Re: request for a new URL scheme

John C. Daub (
Wed, 10 Apr 1996 14:23:04 -0500 (CDT)

Date: Wed, 10 Apr 1996 14:23:04 -0500 (CDT)
From: "John C. Daub" <>
To: Reed Wade <>
Subject: Re: request for a new URL scheme 
In-Reply-To: <>
Message-Id: <>

On Wed, 10 Apr 1996, Reed Wade wrote:

> This is not necessarily a bad idea but I think you'll
> have a very hard time getting this adopted. And if
> adopted, implemented by browser writers.

yes.  the actual implimentation into the URL standard wouldn't be
that hard to do.  it'd be getting all the software authors to
support it and release new versions of their software just for
this thing.

> I'd suggest trying something a little different.
> Define a new mime type that's associated with a
> well formed mud description.

that's a good idea....

> For example
> x-application/mud-info
> as the mime type for a file that looks like this:
> host:
> port: 8080
> description: blah
> admin-contact:

i like this information stuff.

> You'd then need some sort of helper application that
> would read this file and fire off the mud client
> (or build this functionality into the mud client).

yes, but that would then make it a bit harder to make a reference
to a mud.   you'd have to create a whole big file for this thing
and then how could you deal with say, someone that wanted to
post the URL to a new mud in a news posting, or an email?

are you familiar with something on the Macintosh called Internet Config?

it's a wonderful thing...makes life nicer when dealing with all your
various internet applications.

dealing with Internet Config, the URL AppleEvent and all sorts of
other things like that could become quite a task to deal with
this mime type stuff.

it'd be so much nicer (and much simpler for the non-technically
minded...which is the vast majority of Internet users nowadays)
to just have a:


to let them "command-click" on and go straight to the mud.

the mime stuff is a good alternative, but just not as flexible.

> One advantage to this is that it could be done
> without any browser changes. If it becomes popular
> then browser writers could easily obviate the helper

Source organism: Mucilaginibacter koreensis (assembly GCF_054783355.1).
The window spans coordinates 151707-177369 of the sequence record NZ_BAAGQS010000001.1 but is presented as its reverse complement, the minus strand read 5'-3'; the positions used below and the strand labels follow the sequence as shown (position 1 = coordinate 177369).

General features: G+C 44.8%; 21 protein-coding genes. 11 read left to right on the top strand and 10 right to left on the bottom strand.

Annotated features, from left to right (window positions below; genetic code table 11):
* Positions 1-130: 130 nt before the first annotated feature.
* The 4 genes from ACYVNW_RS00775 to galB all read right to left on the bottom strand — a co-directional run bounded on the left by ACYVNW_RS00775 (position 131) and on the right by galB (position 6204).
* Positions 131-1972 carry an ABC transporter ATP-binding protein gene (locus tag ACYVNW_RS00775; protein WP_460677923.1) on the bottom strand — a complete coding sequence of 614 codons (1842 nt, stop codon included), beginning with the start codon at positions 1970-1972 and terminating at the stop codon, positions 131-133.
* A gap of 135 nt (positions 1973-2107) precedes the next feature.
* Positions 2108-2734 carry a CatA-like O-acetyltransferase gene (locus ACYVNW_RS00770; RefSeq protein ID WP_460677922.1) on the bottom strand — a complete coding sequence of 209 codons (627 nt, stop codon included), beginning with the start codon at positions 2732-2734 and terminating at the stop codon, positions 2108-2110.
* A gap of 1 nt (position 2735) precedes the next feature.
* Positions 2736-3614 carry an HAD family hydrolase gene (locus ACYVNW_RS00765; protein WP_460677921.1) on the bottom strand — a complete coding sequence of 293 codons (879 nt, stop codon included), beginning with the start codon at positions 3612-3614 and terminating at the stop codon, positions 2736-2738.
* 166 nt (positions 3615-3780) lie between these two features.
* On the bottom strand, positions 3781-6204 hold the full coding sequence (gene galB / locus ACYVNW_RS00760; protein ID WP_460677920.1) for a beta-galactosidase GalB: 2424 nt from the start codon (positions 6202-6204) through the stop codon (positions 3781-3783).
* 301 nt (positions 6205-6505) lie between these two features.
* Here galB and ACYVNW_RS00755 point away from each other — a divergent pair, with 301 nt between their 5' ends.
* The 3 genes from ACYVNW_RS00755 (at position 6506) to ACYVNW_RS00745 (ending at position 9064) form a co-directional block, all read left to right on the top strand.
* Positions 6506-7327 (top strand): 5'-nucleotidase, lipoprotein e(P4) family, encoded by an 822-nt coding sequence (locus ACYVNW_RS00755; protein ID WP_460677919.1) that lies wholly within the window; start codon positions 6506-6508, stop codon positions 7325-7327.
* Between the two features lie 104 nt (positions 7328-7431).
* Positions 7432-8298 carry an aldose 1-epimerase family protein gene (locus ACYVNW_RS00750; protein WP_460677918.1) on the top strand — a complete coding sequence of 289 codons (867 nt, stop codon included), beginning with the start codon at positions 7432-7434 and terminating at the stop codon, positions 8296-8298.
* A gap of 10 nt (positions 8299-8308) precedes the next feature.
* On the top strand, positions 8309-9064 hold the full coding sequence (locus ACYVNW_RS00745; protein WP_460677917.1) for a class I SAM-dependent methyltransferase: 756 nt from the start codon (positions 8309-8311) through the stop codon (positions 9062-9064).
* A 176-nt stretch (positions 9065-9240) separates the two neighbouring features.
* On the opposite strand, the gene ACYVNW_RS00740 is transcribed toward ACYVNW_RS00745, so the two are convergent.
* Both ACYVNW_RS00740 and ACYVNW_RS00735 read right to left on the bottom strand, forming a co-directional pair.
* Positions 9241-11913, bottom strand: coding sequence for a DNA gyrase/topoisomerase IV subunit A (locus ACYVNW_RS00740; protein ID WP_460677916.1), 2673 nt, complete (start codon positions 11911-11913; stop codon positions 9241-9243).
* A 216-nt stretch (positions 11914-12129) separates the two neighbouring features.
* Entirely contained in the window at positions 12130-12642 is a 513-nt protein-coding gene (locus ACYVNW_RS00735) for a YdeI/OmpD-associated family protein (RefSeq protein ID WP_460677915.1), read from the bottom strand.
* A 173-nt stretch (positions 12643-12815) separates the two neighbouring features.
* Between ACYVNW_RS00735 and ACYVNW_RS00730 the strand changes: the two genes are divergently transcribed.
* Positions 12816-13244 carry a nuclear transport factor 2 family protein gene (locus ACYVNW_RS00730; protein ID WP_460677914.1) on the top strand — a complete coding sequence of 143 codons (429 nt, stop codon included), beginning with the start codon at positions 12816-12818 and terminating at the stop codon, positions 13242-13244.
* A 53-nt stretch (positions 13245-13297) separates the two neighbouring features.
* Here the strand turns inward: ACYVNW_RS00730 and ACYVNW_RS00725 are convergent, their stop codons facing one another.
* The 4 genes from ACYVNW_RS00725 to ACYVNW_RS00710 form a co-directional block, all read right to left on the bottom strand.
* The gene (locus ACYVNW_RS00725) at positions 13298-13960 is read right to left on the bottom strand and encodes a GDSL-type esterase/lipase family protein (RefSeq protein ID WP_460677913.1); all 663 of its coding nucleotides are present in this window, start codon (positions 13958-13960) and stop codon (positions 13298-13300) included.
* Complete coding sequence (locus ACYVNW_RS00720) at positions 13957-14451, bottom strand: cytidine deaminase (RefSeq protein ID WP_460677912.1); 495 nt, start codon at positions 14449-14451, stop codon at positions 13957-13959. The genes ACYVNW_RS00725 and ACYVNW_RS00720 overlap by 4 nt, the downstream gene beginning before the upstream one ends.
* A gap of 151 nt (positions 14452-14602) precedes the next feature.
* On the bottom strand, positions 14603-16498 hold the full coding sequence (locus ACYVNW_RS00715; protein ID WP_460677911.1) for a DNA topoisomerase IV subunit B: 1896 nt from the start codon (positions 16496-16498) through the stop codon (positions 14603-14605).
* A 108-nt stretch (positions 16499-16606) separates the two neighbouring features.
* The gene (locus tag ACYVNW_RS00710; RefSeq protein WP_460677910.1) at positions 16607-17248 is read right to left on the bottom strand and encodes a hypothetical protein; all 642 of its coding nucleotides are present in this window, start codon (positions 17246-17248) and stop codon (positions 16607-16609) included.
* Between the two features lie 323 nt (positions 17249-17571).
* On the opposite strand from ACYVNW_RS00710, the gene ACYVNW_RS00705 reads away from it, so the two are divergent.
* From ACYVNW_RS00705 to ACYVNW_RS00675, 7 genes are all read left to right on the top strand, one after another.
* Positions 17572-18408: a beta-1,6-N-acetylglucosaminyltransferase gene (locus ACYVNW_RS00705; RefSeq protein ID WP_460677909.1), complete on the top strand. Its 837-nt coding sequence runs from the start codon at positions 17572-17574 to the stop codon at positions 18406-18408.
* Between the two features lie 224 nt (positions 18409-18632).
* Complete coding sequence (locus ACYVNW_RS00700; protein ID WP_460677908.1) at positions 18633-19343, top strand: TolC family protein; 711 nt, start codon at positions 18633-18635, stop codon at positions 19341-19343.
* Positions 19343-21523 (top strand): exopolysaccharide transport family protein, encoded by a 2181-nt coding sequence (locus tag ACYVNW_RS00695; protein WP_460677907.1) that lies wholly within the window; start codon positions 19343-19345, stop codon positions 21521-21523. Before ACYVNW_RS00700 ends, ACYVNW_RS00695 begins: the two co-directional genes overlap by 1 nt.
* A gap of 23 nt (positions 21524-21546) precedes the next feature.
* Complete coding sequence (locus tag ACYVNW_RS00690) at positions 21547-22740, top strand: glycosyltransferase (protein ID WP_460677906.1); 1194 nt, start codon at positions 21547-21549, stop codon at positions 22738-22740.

> application.

indeed.  it would be much easier to impliment this into existing
applications (espcially clients that, say, support a plug-in
scheme, like Netscape's Navigator)

> Another advantage is that the people who care most
> about it, the mud community, get to make the important
> decisions about how it would work.

indeed.  another good point.

i guess i'm just looking for simplicity in implimentation.  perhaps
i've been too spoiled by the joys of things like Internet Config. :)

but i would like to discuss this more with more people.  i think that
some sort of "standard" and/or "clickable" way of allowing people to
access MUDs would be a great benifit to all.  heck, the use of muds
(like i said in my original post) is expanding way beyond the
slaying of dragons into things like commerce and teaching.  tho some
people involved in business and teaching might know or be able to
be taught how to set things up, remember that the majority of
people, if it will cause the slightest of headaches, will give up
on it.

if it's made easy for the masses (even at the expense of the
software authors...and i speak as one), perhaps that could help to
catapult the popularity of MUDs, both as recreational and as a
business/educational tool.

John C. Daub (aka Hsoi)   | <>
Grad Student, Lab Manager | <>
Self-proclaimed Mac Guru  | Department of Speech Communication
Will program for food.    | Texas A&M University, USA